Over the course of the last year, Toronto rapper DijahSB released a slew of albums and singles, received critical acclaim from both Canadian and international publications, and saw their album Head Above The Waters shortlisted for the 2021 Polaris Music Prize. Still, there’s one specific reaction to their songs—songs that address topics like depression, mental health, and financial hardships—that stands above the other accolades.
“Probably the best response to my music is that it’s helping people get through their journey—get through their day-to-day life,” says DijahSB. “Once you get that response, it becomes easier, because you know you’re helping people.”
While they’ve been making music since 2011, starting out as one half of the duo Class of 93, it’s as a solo artist where they’ve come into their own. (Their stage name is a nod to Dijah’s favorite sneakers, Nike SBs). Combining lo-fi house grooves with raps that split the difference between earnest reflection and the kind of spicy bon mots for which they’ve become known on Twitter, Dijah has built a devoted following that extends far beyond their hometown.
“It’s a gift and a curse to be as vulnerable as I am,” explains the rapper. “A lot of people dig it, a lot of people will use it as a means to be negative, or just try to take shots where they know it’ll hurt. But the positive outweighs the negative.”
Although Dijah is currently unsigned, and released last year’s 2020 the Album with the help of a crowdfunding campaign, they belong to a community of like-minded artists and producers who have helped them to realize their vision along the way. Here are a few high points from DiahSB’s very busy last few years.
DijahSB feat. Cola H.
Dijah first met Colanthony Humphrey, better known as Cola H., when both artists were on a panel organized by the Toronto hip-hop festival Manifesto. “Cola has been not only a collaborator of mine, but also a mentor,” explains the rapper. On “Range,” their chemistry is evident, as they trade chest-puffing bars over an ominous electronic beat courtesy of Legin x Po. Bonus points for the accompanying ’90s-inspired, fisheye lens music video.
“Frontin’ Like Pharrell”
For last year’s 2020 the Album, Dijah enlisted a handful of Canadian and UK producers including Cheap Limousine, LOELASH, and Reon Vangér. The result was eight buoyant, synth-heavy tracks. “Frontin’ Like Pharrell,” its title a reference to the Virginia Beach hitmaker’s 2003 collaboration with Jay-Z, begins with Dijah declaring, “I’ve got sunshine where once was a dark cloud,” before they cooly proceed to put phonies on notice. The album even caught the attention of one of the Dijah’s biggest musical influences, Kid Cudi, who shared a video of their performance on Twitter.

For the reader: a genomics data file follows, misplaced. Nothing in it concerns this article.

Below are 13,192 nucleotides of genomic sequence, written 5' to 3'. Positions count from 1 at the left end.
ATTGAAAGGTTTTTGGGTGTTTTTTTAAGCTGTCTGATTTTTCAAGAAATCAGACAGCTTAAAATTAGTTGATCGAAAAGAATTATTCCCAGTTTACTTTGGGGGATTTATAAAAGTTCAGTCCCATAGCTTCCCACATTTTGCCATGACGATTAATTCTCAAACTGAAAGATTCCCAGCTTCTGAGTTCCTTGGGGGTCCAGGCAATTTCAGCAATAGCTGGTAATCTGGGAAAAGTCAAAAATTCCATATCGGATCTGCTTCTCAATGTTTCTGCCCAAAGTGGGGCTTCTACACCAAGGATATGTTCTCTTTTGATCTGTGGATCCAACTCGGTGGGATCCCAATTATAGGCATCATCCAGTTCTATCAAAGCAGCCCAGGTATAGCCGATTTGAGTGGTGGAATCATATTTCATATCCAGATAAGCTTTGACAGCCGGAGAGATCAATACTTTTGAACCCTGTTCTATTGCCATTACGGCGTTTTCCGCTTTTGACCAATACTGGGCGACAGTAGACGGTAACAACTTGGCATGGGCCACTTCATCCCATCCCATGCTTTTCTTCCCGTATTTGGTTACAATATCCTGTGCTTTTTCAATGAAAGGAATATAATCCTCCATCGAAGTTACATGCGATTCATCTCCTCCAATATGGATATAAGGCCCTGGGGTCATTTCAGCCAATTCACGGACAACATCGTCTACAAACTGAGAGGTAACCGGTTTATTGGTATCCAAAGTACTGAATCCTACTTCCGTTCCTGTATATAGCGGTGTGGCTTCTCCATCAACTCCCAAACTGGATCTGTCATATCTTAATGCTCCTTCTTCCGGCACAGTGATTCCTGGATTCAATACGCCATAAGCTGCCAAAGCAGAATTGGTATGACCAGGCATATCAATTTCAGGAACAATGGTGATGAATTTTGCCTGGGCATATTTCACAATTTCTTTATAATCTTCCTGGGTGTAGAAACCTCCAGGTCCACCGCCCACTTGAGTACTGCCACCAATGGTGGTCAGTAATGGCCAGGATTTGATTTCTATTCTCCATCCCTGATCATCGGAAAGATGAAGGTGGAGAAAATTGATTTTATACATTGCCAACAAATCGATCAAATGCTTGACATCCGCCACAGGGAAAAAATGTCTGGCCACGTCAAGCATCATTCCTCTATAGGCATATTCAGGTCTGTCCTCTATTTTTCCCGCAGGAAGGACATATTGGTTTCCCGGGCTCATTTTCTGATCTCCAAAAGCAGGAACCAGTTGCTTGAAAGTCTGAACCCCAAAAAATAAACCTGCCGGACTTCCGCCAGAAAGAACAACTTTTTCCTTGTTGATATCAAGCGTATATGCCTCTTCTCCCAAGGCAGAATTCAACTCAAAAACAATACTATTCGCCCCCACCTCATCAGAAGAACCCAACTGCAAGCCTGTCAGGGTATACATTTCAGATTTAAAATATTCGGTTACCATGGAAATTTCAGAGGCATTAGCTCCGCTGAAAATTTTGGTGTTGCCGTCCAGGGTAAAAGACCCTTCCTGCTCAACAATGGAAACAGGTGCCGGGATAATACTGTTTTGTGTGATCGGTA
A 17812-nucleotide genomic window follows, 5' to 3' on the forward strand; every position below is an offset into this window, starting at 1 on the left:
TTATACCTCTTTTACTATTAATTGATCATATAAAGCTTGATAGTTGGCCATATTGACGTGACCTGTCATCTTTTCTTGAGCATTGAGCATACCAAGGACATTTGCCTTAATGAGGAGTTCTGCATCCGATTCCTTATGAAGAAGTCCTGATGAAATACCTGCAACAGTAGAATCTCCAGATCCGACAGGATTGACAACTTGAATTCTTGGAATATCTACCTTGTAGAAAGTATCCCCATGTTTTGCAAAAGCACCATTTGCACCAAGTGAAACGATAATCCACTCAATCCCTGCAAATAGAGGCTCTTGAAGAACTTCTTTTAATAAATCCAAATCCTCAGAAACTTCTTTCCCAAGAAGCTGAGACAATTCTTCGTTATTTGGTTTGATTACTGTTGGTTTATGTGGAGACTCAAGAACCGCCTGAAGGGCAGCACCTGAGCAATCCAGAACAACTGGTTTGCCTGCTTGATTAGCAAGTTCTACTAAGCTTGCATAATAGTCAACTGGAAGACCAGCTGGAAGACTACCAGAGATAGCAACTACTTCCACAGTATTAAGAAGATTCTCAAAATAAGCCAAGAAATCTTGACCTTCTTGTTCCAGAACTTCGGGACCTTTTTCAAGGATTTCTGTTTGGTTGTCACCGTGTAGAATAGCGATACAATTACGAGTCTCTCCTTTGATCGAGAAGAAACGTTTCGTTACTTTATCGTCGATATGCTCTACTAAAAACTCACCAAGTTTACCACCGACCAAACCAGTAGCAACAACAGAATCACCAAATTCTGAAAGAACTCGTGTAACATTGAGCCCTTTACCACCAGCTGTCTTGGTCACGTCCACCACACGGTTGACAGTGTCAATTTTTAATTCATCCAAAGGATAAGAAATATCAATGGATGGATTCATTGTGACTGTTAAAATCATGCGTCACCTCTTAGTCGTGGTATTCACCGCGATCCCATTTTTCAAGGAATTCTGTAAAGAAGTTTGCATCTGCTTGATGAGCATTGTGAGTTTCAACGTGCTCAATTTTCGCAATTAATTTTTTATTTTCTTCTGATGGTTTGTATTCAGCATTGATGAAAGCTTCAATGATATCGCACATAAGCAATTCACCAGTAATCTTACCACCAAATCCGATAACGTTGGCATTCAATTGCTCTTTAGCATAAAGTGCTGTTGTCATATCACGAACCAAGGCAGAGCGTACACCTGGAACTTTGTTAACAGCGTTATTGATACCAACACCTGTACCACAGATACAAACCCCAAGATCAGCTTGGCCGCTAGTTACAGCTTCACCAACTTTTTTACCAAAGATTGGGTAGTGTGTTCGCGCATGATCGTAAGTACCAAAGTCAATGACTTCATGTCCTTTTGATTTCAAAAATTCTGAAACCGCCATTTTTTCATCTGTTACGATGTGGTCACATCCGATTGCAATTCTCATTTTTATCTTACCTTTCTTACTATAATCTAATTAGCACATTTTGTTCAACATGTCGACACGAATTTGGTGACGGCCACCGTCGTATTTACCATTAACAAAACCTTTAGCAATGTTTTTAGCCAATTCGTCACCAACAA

DijahSB feat. Clairmont The Second
At the end of 2020 Dijah dropped the four-track EP Girls Give Me Anxiety, which included this playful collaboration with equally prolific Toronto rapper/producer—and Cola H.’s younger brother—Clairmont The Second. “I’m not a music hoarder,” says Dijah of the EP’s appearance just a few months after 2020 the Album. “If I have something that I’ve written, I’m writing it with the intent to release it.”
DijahSB feat. Chris Castello
A quit-your-job anthem featuring soulful vocals from Toronto-based singer Chris Castello (who’s also responsible for the single’s artwork), “Overtime” showcases Dijah’s ability to effortlessly balance feel-good affirmations with instantly quotable quips (“I want love, but I also wanna get me a check”). The pair flex their comedic acting chops in the accompanying music video, in which they play fed-up restaurant employees.
DijahSB feat. Harrison
When he’s not making viral keyboard-playing videos, Harrison is one of Toronto’s most in-demand producers, having collaborated with artists including Daniela Andrade, Ryan Hemsworth, and Sean Leon. “It was just inevitable that we had to create together, because the sound that I was embodying is a sound he’s perfect at,” says Dijah. He contributed three tracks to Head Above The Waters, “By Myself,” “New Harrison,” and “Big Waves,” and his jazzy, laid-back beats perfectly complement the rapper’s introspective lyrics.
Janette King feat. DijahSB
“Cool Me Down”
Whether it’s Brazilian rapper niLL’s “Control” or Australian electronic producer Alice Ivy’s “Money,” Dijah has been popping up with increasing frequency as a guest on tracks by other artists. “I really work with people who inspire me, but also people I believe in,” they say. Appearing on Montréal R&B singer, multi-instrumentalist, and DJ Janette King’s debut album What We Lost, “Cool Me Down” samples a classic Eartha Kitt interview while King and Dijah celebrate both their professional and personal independence.